The Economists' Alternative to Bailouts

by Garett Jones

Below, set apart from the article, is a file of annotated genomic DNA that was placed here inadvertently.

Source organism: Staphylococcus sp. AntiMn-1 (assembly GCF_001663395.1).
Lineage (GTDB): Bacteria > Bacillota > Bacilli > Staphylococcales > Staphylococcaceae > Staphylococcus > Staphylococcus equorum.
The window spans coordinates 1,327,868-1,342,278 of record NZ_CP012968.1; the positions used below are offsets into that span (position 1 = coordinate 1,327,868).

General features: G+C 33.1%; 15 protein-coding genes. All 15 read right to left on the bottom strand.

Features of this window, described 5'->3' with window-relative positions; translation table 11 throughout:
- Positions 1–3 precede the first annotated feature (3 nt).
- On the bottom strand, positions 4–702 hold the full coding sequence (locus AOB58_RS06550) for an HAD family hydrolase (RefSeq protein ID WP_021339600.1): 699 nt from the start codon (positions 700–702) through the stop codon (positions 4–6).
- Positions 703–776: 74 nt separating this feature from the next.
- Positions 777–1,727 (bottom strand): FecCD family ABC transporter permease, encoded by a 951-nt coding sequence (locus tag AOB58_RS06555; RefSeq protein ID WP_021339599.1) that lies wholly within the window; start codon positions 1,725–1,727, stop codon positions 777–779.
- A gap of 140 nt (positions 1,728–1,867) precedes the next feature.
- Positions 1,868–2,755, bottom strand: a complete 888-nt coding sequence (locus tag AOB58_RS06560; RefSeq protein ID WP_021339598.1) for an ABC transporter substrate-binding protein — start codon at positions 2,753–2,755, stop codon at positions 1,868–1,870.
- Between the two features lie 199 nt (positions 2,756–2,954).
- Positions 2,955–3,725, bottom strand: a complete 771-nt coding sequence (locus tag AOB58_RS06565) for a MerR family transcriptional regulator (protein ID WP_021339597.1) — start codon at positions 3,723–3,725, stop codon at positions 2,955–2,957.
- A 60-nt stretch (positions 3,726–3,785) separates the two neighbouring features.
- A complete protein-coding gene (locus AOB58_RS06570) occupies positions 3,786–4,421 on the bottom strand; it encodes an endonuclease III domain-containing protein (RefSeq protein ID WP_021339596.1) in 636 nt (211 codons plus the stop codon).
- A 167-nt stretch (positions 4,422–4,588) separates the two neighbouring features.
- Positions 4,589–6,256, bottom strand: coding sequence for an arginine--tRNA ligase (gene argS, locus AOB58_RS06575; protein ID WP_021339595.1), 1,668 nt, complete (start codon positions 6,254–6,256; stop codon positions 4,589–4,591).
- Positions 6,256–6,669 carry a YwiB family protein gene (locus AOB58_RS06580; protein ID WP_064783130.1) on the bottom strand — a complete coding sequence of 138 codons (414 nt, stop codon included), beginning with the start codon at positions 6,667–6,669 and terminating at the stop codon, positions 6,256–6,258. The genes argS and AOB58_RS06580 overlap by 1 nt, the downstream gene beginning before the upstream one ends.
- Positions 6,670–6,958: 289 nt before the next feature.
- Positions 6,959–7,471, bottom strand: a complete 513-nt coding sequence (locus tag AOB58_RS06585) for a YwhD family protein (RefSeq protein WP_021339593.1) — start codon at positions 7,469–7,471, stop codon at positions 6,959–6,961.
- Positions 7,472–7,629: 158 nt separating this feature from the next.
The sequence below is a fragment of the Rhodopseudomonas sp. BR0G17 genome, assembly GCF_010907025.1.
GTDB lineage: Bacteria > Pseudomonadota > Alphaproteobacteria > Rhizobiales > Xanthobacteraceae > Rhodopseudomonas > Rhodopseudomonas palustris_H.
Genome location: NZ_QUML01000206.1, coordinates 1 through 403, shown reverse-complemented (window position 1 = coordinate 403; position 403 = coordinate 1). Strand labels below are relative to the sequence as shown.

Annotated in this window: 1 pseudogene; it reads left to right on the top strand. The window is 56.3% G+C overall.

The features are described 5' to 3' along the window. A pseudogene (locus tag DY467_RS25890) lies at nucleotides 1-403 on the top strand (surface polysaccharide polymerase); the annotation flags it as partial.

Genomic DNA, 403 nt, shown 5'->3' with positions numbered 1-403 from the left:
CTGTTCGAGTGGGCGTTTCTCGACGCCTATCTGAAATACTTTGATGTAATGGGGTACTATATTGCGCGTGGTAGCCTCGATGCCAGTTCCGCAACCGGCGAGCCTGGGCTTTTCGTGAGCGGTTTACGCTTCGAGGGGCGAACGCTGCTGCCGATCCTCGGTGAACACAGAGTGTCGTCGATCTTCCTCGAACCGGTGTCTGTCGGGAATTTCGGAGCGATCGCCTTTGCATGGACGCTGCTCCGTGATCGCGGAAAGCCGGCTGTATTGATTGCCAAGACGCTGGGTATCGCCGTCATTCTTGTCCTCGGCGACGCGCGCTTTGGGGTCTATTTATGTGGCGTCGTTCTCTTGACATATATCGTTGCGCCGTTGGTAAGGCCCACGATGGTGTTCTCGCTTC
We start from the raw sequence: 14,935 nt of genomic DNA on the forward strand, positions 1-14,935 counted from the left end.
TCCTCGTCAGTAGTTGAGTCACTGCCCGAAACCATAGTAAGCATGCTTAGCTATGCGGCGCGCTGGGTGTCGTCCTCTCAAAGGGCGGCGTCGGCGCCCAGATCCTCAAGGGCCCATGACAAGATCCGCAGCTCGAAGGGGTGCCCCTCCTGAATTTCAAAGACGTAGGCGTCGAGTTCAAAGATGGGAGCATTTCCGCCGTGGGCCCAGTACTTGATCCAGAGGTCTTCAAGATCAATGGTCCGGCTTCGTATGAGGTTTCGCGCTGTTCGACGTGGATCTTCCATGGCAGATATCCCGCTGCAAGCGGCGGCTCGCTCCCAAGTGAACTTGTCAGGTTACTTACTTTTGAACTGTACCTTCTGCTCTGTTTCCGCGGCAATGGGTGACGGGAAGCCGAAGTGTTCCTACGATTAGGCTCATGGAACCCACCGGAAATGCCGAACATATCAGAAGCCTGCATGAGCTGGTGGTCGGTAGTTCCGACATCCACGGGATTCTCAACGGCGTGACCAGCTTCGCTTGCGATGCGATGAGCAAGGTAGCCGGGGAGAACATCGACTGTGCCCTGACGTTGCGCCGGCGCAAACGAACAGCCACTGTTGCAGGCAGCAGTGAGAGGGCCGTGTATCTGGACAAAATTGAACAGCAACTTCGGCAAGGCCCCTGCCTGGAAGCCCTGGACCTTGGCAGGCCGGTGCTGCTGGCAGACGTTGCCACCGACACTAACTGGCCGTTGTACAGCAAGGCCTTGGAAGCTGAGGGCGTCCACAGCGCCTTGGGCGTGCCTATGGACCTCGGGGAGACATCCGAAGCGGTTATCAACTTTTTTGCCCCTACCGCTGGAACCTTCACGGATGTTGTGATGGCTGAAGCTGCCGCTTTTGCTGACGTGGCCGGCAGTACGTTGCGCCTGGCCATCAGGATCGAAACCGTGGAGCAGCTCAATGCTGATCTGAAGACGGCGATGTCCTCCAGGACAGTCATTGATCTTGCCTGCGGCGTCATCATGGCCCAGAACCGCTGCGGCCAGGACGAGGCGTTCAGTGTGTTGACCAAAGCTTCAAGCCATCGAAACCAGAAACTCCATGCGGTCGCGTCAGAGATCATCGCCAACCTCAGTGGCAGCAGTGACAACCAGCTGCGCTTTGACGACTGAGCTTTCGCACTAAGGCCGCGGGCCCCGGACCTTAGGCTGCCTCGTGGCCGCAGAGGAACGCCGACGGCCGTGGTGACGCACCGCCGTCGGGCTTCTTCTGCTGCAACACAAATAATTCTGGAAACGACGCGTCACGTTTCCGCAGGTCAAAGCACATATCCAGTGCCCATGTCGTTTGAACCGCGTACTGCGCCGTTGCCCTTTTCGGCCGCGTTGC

I'm still shocked at the speed with which bipartisan elites coalesced around TARP. A key reason: The proffered alternatives were incredibly painful. No bailouts would have meant bankruptcies much bigger and more complicated than Lehman--and that bankruptcy ostensibly threatened short run cash flows around the world. Voters don't want pain. Yes, some voters want to see virtue rewarded and wickedness punished--they may even claim that the pain is good for you--but the rest of us want our medicine to taste good. This stark choice between 100% bailouts and a cluster of possibly 1907-panic-inducing megabankruptcies was totally unnecessary.  Did the big banks need equity injections?  Well, there were plenty of potential shareholders available for Citi, BofA, and all of the other TARP recipients.  And they had a name: "bondholders." The economist's version of bankruptcy (not the lawyer's version) is simple: If what you contractually owe is (very likely) greater than the value of your assets, then you're bankrupt.  It's not primarily about missing a payment: It's about the prediction that you won't be able to repay everyone you've made promises to.  If your assets can't pay off all your debtholders (including depositors) then it's time to head to court. But all corporate bankruptcy means (again, to an economist, not a lawyer) is that some of the bondholders get turned into shareholders: Instead of getting the $10,000 you were owed, you get shares that will probably be worth much less.  In the simplest case, the shareholders get nothing (they had their chance to run the firm and blew it), the bondholders become the new shareholders, and the firm keeps right on running.  Seems like something you could do over a weekend...Continue reading at econlib.org...image: flickr.com/doctorious 

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